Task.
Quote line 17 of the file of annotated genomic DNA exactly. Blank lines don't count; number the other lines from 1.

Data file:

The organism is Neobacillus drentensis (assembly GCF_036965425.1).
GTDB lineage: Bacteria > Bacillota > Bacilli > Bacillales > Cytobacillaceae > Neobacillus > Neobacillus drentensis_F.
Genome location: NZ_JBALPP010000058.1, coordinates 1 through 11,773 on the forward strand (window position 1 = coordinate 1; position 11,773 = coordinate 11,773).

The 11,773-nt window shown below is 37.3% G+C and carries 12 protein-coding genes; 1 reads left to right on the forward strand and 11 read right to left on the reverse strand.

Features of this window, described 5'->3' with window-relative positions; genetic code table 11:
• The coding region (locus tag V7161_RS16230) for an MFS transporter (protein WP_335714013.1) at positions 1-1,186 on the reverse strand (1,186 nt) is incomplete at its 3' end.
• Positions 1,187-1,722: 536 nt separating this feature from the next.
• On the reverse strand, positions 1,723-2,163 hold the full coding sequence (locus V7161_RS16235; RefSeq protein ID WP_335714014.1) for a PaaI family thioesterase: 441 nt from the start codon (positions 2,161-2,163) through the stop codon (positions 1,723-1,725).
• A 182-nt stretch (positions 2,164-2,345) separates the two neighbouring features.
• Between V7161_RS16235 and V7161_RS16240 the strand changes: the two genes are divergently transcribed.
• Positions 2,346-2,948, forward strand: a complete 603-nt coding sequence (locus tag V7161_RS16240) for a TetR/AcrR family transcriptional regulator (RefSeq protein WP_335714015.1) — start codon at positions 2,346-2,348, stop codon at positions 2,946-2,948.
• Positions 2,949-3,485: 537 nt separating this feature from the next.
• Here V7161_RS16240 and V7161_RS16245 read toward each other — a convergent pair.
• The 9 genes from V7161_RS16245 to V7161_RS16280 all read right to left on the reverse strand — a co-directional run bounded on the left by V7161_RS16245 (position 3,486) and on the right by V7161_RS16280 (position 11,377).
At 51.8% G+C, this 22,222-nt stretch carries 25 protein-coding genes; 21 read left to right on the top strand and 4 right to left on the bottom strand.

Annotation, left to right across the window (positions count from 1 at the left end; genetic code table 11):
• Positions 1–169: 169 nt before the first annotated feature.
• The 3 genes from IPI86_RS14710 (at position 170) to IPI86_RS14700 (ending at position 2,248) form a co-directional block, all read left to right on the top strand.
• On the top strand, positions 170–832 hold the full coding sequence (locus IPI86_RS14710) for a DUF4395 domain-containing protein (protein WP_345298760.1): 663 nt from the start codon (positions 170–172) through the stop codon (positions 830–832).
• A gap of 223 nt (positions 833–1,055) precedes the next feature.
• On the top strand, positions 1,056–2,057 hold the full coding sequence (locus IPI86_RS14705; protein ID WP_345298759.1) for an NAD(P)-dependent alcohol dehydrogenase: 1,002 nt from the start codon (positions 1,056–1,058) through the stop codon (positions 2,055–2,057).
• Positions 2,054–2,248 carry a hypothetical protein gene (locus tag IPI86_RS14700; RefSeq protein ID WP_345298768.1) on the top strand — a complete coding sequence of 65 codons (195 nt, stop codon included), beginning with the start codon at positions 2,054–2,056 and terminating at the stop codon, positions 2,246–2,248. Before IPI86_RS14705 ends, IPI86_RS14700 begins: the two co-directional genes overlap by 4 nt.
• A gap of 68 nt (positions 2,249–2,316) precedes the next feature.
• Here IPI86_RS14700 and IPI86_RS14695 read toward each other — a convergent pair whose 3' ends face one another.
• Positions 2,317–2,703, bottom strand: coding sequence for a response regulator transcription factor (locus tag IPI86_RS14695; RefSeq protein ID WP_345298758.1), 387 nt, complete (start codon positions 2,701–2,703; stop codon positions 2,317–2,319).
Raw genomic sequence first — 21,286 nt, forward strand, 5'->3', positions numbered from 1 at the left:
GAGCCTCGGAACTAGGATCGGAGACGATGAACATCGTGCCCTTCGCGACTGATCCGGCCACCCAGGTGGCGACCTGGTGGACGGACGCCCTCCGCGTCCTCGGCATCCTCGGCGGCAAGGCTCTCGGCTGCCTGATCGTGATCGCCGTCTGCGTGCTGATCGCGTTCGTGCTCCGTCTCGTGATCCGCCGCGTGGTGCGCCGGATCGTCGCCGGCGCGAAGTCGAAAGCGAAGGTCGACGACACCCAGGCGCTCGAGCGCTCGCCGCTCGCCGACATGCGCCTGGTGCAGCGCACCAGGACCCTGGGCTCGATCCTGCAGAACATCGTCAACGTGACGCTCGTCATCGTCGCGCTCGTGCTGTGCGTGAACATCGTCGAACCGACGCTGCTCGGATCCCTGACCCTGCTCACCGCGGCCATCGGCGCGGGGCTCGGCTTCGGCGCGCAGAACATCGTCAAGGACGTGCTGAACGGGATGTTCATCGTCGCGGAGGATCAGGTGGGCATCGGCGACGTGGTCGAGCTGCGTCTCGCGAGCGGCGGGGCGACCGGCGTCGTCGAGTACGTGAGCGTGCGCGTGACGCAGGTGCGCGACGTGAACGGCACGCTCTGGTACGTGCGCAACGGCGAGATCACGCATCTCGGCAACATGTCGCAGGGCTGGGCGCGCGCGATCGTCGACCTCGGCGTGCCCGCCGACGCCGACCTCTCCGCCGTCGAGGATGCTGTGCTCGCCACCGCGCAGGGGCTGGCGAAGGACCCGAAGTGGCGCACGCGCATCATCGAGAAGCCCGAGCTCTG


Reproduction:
• Positions 1–169: 169 nt before the first annotated feature.